Gibney — while working on his own Afghanistan prison expose, “Taxi to the Dark Side,” and a Hunter S. Thompson docu — taught filmmaking 101 to Ferguson, offering support and guidance every step along the way, especially when it came time to edit a five-hour rough cut. But “it’s Charles’ film,” he says. “I’d focus him, helped him hire the cinematographer. He was trying to do too many things. I helped him with clarity. He was a quick learner. He had a lot of resources.”
Although Ferguson is reluctant to discuss it, he sank almost $2 million into the movie. “I tried to make it clear, factual: Here’s what happened. I tried to keep out theorizing and grand statements. I want the film to be widely seen by a lot of people so they can come to understand what happened there,” he says.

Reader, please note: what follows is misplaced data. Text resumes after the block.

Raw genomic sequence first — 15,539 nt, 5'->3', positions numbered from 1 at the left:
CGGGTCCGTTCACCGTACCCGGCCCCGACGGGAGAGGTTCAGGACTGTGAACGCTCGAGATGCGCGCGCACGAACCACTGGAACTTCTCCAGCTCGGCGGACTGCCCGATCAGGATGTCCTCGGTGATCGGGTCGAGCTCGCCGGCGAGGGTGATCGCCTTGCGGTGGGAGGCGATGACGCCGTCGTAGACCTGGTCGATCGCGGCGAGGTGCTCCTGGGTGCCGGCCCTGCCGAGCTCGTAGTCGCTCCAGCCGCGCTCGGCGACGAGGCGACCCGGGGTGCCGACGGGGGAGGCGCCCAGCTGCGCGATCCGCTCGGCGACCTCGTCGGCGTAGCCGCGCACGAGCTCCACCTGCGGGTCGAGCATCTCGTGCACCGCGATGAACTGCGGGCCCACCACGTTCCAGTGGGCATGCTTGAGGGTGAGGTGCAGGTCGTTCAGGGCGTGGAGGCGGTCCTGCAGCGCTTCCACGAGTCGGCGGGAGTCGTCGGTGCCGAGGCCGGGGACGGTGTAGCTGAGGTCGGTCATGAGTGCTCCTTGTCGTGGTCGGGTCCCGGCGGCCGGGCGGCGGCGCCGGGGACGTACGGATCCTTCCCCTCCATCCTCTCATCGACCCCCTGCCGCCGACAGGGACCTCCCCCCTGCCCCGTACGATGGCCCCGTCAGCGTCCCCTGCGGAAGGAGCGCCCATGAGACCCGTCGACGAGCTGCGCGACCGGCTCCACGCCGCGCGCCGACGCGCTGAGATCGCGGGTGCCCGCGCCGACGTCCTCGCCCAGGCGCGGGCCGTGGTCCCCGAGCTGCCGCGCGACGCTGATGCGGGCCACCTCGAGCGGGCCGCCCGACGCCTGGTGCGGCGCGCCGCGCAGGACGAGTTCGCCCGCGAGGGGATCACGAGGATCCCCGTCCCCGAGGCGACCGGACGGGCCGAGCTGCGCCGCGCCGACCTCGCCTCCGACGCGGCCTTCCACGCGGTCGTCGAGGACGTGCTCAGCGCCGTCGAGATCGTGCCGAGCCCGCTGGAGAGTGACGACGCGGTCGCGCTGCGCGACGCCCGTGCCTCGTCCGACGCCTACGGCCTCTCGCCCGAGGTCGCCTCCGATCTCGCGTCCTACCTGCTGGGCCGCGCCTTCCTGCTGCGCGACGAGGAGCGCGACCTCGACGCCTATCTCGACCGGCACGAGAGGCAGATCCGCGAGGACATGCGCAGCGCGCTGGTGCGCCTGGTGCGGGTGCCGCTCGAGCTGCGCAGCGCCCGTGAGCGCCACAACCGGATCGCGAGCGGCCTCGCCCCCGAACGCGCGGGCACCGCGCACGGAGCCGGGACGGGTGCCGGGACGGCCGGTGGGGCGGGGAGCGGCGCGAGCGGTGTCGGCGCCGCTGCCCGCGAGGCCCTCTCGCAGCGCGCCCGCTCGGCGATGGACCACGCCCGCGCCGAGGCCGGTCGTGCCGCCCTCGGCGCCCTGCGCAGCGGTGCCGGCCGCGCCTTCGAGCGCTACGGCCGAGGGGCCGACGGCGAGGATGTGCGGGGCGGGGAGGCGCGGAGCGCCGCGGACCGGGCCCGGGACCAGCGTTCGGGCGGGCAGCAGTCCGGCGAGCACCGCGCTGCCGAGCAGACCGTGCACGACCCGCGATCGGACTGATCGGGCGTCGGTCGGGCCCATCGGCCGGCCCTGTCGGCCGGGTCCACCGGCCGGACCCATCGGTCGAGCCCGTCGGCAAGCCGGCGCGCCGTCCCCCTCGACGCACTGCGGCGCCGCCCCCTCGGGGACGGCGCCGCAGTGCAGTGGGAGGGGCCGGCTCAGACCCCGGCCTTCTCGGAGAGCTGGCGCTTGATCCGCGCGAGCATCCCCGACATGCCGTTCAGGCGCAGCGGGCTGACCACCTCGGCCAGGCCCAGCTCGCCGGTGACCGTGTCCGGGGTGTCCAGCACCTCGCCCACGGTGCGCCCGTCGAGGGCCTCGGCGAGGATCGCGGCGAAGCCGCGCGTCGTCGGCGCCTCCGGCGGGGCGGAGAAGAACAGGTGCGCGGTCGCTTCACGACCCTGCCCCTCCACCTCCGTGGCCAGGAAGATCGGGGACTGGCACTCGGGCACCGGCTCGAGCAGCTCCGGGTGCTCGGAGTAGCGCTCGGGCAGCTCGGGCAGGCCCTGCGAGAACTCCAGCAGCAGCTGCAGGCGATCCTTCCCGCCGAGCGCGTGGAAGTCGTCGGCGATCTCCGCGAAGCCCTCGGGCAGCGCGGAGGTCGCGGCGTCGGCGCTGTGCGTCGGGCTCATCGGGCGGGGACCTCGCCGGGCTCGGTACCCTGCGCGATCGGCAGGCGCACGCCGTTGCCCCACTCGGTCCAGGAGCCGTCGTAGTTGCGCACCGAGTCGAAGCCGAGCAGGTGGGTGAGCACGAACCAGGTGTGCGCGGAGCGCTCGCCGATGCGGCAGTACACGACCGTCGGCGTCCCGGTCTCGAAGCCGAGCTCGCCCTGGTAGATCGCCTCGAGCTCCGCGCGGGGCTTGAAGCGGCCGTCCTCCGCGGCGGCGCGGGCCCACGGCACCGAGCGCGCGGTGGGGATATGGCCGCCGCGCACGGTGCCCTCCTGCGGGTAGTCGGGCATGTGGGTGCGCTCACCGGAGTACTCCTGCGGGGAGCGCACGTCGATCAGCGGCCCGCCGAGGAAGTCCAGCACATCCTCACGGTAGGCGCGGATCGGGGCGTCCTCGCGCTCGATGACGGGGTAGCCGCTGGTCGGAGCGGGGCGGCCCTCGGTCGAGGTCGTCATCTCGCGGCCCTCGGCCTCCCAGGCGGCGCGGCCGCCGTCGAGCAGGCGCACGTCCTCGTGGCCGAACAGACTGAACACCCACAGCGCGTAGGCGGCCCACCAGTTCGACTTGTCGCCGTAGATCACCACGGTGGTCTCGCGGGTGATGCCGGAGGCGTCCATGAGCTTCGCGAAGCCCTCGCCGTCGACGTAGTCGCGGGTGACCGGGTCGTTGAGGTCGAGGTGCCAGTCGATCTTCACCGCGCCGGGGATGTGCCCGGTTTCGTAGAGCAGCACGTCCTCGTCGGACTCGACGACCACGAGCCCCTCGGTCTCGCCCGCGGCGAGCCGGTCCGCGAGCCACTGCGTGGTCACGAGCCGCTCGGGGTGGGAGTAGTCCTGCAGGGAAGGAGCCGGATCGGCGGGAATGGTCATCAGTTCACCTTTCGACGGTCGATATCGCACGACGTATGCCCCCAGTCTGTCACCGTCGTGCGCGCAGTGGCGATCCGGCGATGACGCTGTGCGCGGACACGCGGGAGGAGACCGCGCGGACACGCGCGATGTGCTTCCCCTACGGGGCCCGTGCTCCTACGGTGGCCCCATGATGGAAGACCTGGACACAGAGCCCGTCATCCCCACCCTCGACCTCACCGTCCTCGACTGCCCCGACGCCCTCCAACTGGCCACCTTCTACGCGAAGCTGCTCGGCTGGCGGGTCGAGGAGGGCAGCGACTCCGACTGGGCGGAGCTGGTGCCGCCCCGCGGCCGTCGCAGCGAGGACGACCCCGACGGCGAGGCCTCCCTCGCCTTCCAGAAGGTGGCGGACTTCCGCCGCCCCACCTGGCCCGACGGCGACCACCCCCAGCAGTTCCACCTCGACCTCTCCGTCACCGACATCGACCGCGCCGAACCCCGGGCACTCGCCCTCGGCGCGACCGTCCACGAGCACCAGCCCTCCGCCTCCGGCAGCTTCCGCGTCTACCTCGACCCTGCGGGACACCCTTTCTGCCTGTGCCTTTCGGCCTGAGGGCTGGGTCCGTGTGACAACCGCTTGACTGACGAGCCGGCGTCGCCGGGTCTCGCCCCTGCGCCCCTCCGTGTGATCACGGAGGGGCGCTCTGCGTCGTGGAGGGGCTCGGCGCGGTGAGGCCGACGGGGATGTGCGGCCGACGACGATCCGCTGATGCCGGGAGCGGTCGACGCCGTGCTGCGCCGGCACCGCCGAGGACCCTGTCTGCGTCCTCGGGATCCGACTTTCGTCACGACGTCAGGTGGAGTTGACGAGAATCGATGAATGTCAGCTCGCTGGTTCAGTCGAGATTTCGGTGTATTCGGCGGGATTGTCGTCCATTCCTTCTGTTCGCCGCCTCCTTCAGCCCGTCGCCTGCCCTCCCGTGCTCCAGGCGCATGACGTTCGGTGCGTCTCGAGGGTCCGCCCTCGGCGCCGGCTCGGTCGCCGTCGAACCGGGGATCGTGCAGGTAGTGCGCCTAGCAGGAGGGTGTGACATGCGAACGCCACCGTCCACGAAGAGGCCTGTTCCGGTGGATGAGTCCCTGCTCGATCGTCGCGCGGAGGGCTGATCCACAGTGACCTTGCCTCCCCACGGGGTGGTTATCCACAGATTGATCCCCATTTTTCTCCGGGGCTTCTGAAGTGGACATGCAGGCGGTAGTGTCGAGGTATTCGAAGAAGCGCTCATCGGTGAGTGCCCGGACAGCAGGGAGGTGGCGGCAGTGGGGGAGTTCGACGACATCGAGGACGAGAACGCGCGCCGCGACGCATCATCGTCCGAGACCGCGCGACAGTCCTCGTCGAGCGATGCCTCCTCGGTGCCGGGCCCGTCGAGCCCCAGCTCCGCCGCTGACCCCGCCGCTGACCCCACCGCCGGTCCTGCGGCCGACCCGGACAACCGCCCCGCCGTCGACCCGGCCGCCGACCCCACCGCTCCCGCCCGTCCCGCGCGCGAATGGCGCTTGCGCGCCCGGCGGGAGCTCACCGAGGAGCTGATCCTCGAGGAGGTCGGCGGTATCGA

Much of that money went into a month of filming in Iraq, which was extremely dangerous. The fledgling filmmaker spent about $7,000 a day on an armored Mercedes and a large Kurdish security detail armed with machine guns. He went into the streets incognito, never for more than 20 minutes, never to the same place twice. Ferguson gained extraordinary access to people who were close to the action and willing to say astonishing things.”